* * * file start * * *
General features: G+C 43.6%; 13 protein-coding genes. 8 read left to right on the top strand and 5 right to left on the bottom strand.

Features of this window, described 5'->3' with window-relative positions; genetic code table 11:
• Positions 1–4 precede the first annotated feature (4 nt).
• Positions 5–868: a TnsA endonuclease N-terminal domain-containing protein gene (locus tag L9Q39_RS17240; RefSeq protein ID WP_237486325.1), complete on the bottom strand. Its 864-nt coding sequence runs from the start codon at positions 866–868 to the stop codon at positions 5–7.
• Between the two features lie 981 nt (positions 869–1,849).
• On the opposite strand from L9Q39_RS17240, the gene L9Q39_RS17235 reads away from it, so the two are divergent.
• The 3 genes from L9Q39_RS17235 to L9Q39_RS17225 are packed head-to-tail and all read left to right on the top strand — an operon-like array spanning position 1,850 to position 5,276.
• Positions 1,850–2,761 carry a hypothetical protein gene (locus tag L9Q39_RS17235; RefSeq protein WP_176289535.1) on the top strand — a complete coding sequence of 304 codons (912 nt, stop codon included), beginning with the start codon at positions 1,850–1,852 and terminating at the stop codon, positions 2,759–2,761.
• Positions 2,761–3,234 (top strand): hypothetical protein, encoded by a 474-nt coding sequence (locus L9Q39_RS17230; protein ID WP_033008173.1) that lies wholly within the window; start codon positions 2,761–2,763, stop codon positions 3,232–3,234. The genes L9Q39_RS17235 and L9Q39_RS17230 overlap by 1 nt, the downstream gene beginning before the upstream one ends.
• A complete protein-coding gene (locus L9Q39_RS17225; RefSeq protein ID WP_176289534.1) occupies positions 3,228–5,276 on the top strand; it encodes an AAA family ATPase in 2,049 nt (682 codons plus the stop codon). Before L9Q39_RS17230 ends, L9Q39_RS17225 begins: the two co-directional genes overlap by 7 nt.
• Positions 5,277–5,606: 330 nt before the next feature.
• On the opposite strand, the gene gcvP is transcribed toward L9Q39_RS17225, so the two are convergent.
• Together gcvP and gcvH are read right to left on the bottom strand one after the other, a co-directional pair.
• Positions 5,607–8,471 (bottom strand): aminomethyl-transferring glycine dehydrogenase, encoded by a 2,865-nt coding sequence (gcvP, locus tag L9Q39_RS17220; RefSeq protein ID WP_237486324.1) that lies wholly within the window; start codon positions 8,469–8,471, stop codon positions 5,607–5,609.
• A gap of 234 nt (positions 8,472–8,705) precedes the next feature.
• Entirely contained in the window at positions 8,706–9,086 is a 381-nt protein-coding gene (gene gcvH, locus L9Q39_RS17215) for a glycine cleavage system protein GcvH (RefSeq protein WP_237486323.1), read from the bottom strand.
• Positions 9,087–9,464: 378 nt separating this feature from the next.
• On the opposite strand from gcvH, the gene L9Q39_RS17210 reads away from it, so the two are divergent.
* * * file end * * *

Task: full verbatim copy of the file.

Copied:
General features: G+C 43.6%; 13 protein-coding genes. 8 read left to right on the top strand and 5 right to left on the bottom strand.

Features of this window, described 5'->3' with window-relative positions; genetic code table 11:
• Positions 1–4 precede the first annotated feature (4 nt).
• Positions 5–868: a TnsA endonuclease N-terminal domain-containing protein gene (locus tag L9Q39_RS17240; RefSeq protein ID WP_237486325.1), complete on the bottom strand. Its 864-nt coding sequence runs from the start codon at positions 866–868 to the stop codon at positions 5–7.
• Between the two features lie 981 nt (positions 869–1,849).
• On the opposite strand from L9Q39_RS17240, the gene L9Q39_RS17235 reads away from it, so the two are divergent.
• The 3 genes from L9Q39_RS17235 to L9Q39_RS17225 are packed head-to-tail and all read left to right on the top strand — an operon-like array spanning position 1,850 to position 5,276.
• Positions 1,850–2,761 carry a hypothetical protein gene (locus tag L9Q39_RS17235; RefSeq protein WP_176289535.1) on the top strand — a complete coding sequence of 304 codons (912 nt, stop codon included), beginning with the start codon at positions 1,850–1,852 and terminating at the stop codon, positions 2,759–2,761.
• Positions 2,761–3,234 (top strand): hypothetical protein, encoded by a 474-nt coding sequence (locus L9Q39_RS17230; protein ID WP_033008173.1) that lies wholly within the window; start codon positions 2,761–2,763, stop codon positions 3,232–3,234. The genes L9Q39_RS17235 and L9Q39_RS17230 overlap by 1 nt, the downstream gene beginning before the upstream one ends.
• A complete protein-coding gene (locus L9Q39_RS17225; RefSeq protein ID WP_176289534.1) occupies positions 3,228–5,276 on the top strand; it encodes an AAA family ATPase in 2,049 nt (682 codons plus the stop codon). Before L9Q39_RS17230 ends, L9Q39_RS17225 begins: the two co-directional genes overlap by 7 nt.
• Positions 5,277–5,606: 330 nt before the next feature.
• On the opposite strand, the gene gcvP is transcribed toward L9Q39_RS17225, so the two are convergent.
• Together gcvP and gcvH are read right to left on the bottom strand one after the other, a co-directional pair.
• Positions 5,607–8,471 (bottom strand): aminomethyl-transferring glycine dehydrogenase, encoded by a 2,865-nt coding sequence (gcvP, locus tag L9Q39_RS17220; RefSeq protein ID WP_237486324.1) that lies wholly within the window; start codon positions 8,469–8,471, stop codon positions 5,607–5,609.
• A gap of 234 nt (positions 8,472–8,705) precedes the next feature.
• Entirely contained in the window at positions 8,706–9,086 is a 381-nt protein-coding gene (gene gcvH, locus L9Q39_RS17215) for a glycine cleavage system protein GcvH (RefSeq protein WP_237486323.1), read from the bottom strand.
• Positions 9,087–9,464: 378 nt separating this feature from the next.
• On the opposite strand from gcvH, the gene L9Q39_RS17210 reads away from it, so the two are divergent.